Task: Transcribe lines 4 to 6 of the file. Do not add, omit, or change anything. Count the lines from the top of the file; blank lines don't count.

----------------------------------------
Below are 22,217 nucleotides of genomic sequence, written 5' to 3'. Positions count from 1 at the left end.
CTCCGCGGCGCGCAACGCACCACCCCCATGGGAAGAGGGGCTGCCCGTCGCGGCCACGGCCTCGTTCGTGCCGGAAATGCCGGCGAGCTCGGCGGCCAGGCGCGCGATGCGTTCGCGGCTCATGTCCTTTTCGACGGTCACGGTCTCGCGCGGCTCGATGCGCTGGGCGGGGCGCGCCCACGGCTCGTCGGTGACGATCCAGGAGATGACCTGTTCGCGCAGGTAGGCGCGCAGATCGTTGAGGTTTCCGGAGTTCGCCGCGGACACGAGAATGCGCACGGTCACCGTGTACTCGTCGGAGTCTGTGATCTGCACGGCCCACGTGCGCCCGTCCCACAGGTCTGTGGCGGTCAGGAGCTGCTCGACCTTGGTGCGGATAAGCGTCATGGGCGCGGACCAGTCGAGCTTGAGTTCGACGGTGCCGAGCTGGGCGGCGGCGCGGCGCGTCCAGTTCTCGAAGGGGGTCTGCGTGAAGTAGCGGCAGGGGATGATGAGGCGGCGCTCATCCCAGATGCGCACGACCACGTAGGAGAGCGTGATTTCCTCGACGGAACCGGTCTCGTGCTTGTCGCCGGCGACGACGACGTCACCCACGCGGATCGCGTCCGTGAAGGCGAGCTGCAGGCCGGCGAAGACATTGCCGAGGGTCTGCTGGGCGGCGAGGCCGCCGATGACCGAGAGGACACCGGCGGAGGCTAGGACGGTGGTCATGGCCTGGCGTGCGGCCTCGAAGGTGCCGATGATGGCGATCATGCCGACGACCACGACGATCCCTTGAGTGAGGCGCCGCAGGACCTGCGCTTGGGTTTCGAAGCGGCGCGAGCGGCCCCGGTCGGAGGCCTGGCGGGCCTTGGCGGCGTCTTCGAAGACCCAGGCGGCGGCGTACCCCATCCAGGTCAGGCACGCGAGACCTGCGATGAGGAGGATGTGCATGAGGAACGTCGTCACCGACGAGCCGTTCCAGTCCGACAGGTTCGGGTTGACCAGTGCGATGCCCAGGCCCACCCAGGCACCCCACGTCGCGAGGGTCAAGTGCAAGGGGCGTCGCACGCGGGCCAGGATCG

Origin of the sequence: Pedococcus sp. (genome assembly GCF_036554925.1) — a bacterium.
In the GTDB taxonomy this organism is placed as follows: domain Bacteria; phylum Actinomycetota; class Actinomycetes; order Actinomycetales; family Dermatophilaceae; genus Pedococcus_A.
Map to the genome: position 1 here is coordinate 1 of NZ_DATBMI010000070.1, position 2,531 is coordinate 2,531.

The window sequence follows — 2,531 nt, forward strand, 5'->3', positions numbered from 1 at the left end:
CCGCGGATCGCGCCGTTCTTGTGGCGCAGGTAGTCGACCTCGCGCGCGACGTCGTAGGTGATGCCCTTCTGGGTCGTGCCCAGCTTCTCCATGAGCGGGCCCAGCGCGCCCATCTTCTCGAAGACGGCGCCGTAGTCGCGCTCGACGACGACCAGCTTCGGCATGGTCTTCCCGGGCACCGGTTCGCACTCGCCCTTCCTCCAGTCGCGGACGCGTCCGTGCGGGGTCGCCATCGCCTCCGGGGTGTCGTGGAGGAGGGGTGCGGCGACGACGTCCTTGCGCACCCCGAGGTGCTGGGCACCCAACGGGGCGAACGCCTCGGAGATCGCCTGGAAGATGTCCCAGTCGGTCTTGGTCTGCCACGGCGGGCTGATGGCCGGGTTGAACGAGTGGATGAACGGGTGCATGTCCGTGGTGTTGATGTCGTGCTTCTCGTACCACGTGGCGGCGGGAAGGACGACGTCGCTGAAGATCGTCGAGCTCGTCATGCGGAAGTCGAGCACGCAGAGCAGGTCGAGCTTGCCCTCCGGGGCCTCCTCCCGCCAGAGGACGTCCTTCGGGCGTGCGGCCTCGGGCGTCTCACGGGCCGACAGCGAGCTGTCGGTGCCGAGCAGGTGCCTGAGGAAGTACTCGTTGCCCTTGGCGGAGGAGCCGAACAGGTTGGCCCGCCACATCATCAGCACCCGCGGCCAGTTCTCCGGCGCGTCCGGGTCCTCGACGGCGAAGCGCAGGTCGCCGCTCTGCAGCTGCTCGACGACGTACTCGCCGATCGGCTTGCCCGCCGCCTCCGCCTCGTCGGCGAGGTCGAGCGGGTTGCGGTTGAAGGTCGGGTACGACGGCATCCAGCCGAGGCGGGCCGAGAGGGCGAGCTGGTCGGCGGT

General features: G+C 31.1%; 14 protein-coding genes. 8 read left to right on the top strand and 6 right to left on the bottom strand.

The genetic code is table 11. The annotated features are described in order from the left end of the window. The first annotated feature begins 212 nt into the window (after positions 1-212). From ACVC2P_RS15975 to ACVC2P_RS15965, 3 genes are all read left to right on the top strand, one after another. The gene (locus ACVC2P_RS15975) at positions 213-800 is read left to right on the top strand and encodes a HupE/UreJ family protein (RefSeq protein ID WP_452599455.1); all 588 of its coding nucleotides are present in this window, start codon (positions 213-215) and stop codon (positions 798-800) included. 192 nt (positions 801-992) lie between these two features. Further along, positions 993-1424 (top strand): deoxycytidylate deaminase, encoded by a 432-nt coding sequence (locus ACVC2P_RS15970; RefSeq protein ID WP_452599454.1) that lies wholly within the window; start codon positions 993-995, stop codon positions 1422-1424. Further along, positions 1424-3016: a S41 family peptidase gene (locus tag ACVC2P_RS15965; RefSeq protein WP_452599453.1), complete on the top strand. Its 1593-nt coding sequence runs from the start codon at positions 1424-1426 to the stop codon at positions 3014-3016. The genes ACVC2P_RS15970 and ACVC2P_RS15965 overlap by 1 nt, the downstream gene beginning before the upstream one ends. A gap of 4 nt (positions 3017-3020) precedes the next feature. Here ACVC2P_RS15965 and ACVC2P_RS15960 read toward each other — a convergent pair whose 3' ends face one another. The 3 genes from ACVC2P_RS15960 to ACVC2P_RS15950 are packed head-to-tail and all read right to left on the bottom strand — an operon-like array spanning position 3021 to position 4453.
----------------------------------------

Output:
In the GTDB taxonomy this organism is placed as follows: domain Bacteria; phylum Actinomycetota; class Actinomycetes; order Actinomycetales; family Dermatophilaceae; genus Pedococcus_A.
Map to the genome: position 1 here is coordinate 1 of NZ_DATBMI010000070.1, position 2,531 is coordinate 2,531.

The window sequence follows — 2,531 nt, forward strand, 5'->3', positions numbered from 1 at the left end: